A federal appeals court has dealt a major setback to the Bush administration over its power to jail U.S. citizens and legal residents without charge. The court ruled the Bush administration cannot label U.S. residents “enemy combatants” and jail them indefinitely without charge. The ruling came in the case of the only person still held as an enemy combatant on U.S. soil — Ali al-Marri, who was arrested five years ago at his home in Peoria, Illinois. Writing for the majority, Judge Diana Gribbon Motz said authorizing indefinite military detention “would have disastrous consequences for the Constitution — and the country.” She continued: “We refuse to recognize a claim to power that would so alter the constitutional foundations of our Republic.” We’ll have more on the ruling after headlines.
On Capitol Hill, Senate Republicans blocked a no-confidence vote on Attorney General Alberto Gonzales Monday. But more than a majority of the Senate indicated that they no longer had confidence in the attorney general. This is Democratic Senator Charles Schumer from New York.
Sen. Schumer: There is no liberal or conservative or Democratic or Republican position on the attorney general’s lack of independence or commitment to rule of law. It is virtually unanimous.”
Seven Republicans, including Arlen Specter, joined Democrats in allowing the vote to go forward. But the Democrats failed to get the needed 60 votes to end debate and have the vote take place. Independent Joseph Lieberman voted with the Republicans. President Bush said he still has confidence in Gonzales.
President Bush: “They can try to have their vote of no confidence, but it’s not going to determine — make the determination, who serves in my government.”
In Afghanistan, U.S. forces have killed seven Afghan police officers and wounded four others. Afghan officials say the U.S. ground forces mistook the police officers as Taliban fighters.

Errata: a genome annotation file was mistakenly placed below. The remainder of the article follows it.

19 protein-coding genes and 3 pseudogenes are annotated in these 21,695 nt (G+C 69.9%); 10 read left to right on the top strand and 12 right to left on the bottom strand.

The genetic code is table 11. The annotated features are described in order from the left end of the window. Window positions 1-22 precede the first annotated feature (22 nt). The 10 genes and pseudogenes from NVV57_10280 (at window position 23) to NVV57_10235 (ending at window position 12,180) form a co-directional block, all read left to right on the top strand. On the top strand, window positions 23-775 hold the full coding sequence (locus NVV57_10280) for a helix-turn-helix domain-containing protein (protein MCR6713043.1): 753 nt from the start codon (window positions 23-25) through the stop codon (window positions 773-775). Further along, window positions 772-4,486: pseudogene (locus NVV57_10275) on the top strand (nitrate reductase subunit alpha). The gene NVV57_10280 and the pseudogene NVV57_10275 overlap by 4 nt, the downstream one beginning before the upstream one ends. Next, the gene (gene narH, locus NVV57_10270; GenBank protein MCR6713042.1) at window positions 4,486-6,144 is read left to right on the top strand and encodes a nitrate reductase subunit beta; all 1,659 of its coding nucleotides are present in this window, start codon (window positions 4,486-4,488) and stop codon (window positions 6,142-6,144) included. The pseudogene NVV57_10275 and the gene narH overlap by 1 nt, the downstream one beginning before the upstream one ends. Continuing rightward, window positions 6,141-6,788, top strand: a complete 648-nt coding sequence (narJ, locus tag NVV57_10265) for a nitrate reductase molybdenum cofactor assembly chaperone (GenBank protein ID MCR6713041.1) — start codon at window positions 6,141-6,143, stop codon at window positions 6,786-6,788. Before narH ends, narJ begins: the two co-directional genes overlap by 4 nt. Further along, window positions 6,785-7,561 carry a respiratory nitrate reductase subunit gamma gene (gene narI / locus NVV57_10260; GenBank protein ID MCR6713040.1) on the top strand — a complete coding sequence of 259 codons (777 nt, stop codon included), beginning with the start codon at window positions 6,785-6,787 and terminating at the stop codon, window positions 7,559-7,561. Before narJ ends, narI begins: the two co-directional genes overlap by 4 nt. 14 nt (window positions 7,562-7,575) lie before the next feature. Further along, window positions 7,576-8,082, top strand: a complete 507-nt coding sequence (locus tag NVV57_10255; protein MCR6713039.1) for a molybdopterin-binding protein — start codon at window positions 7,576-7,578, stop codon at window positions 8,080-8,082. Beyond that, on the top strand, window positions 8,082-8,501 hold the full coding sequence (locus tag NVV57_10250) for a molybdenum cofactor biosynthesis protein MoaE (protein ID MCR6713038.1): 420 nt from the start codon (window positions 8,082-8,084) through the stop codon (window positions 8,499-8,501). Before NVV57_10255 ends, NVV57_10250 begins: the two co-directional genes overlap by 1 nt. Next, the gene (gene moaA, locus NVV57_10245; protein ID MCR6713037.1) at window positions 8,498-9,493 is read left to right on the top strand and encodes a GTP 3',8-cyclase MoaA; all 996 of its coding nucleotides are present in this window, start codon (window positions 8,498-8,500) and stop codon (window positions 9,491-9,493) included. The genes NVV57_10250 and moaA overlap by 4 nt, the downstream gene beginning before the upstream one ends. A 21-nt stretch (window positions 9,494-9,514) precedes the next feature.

This comes as the International Red Cross is warning that violence is intensifying throughout Afghanistan. The Red Cross blamed the increased fighting on Taliban militants as well as U.S.-led troops. One official said: “Civilians suffer horribly from mounting threats to their security, such as increasing numbers of roadside bombs and suicide attacks, and regular aerial bombing raids.” The Red Cross said it has become increasingly challenging to carry out humanitarian work outside major cities. Meanwhile, Afghan police have arrested 11 men suspected of being involved in an attempt to kill Afghan President Hamid Karzai. On Sunday, rockets were fired at a school in the Ghazni province where Karzai was visiting.
A new study estimates the Iraq War will end up costing the United States a total of nearly $2.3 trillion by the year 2016. The estimate is included in a new survey on military spending by the Stockholm International Peace Research Institute. The institute has determined that global military spending topped $1.2 trillion last year. This marks a 37 percent increase over the past 10 years. The U.S. remains by far the biggest military spender and accounts for nearly half of the world’s military spending. Last year the U.S. spent at least $529 billion — more than 10 times what China spent.
In Iraq, for the second time in two days, al-Qaeda fighters have blown up a bridge near Baghdad. Iraqi officials say al-Qaeda is now mounting a campaign to destroy key transportation arteries and other parts of Iraq’s infrastructure.
Iraqi lawmakers have voted to replace the speaker of Parliament, Mahmoud al-Mashhadani. He was removed after one of his bodyguards beat up another lawmaker. Last year Mashhadani praised Iraqi militants who killed U.S. forces. He said: “I personally think whoever kills an American soldier in defense of his country would have a statue built for him in that country.”
Oil workers in southern Iraq have stopped their week-long strike after Prime Minister Maliki pledged to form a government committee to address their complaints. The oil workers went on strike to protest wages and the planned privatization of Iraq’s oil resources.
A new study has found that the suicide rate of U.S. war veterans is double the rate of ordinary civilians. The study examined data on over 300,000 men dating back to World War II. Disabled veterans or those who had experienced emotional or psychological trauma during their service were identified as the highest risk group.
In other military news, the Army has fallen short of its May recruiting goal. The Army signed up 5,100 soldiers last month — 400 fewer than expected.